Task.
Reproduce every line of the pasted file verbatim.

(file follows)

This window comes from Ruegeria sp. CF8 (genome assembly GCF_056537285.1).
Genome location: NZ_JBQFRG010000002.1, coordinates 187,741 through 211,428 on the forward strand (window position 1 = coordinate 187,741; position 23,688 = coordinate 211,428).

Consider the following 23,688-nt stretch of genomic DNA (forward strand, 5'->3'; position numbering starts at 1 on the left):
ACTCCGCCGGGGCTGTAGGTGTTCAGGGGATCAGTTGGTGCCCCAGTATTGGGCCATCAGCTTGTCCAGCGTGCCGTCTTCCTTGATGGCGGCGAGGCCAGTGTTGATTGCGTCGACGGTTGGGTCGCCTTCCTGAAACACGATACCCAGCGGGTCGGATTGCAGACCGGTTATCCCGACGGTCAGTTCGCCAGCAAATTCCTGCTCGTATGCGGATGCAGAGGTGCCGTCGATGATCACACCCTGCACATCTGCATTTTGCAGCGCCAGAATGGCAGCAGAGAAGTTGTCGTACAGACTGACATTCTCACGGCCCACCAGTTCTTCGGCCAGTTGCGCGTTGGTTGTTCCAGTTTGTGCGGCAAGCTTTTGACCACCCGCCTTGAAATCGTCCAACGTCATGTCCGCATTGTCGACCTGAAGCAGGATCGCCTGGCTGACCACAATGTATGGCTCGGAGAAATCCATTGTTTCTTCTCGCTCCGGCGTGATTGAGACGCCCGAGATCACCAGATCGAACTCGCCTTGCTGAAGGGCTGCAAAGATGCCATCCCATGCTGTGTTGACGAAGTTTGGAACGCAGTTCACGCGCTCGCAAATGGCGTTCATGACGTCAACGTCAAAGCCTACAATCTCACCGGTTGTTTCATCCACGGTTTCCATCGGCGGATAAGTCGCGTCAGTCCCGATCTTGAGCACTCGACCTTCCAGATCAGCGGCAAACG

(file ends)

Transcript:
This window comes from Ruegeria sp. CF8 (genome assembly GCF_056537285.1).
Genome location: NZ_JBQFRG010000002.1, coordinates 187,741 through 211,428 on the forward strand (window position 1 = coordinate 187,741; position 23,688 = coordinate 211,428).

Consider the following 23,688-nt stretch of genomic DNA (forward strand, 5'->3'; position numbering starts at 1 on the left):
ACTCCGCCGGGGCTGTAGGTGTTCAGGGGATCAGTTGGTGCCCCAGTATTGGGCCATCAGCTTGTCCAGCGTGCCGTCTTCCTTGATGGCGGCGAGGCCAGTGTTGATTGCGTCGACGGTTGGGTCGCCTTCCTGAAACACGATACCCAGCGGGTCGGATTGCAGACCGGTTATCCCGACGGTCAGTTCGCCAGCAAATTCCTGCTCGTATGCGGATGCAGAGGTGCCGTCGATGATCACACCCTGCACATCTGCATTTTGCAGCGCCAGAATGGCAGCAGAGAAGTTGTCGTACAGACTGACATTCTCACGGCCCACCAGTTCTTCGGCCAGTTGCGCGTTGGTTGTTCCAGTTTGTGCGGCAAGCTTTTGACCACCCGCCTTGAAATCGTCCAACGTCATGTCCGCATTGTCGACCTGAAGCAGGATCGCCTGGCTGACCACAATGTATGGCTCGGAGAAATCCATTGTTTCTTCTCGCTCCGGCGTGATTGAGACGCCCGAGATCACCAGATCGAACTCGCCTTGCTGAAGGGCTGCAAAGATGCCATCCCATGCTGTGTTGACGAAGTTTGGAACGCAGTTCACGCGCTCGCAAATGGCGTTCATGACGTCAACGTCAAAGCCTACAATCTCACCGGTTGTTTCATCCACGGTTTCCATCGGCGGATAAGTCGCGTCAGTCCCGATCTTGAGCACTCGACCTTCCAGATCAGCGGCAAACG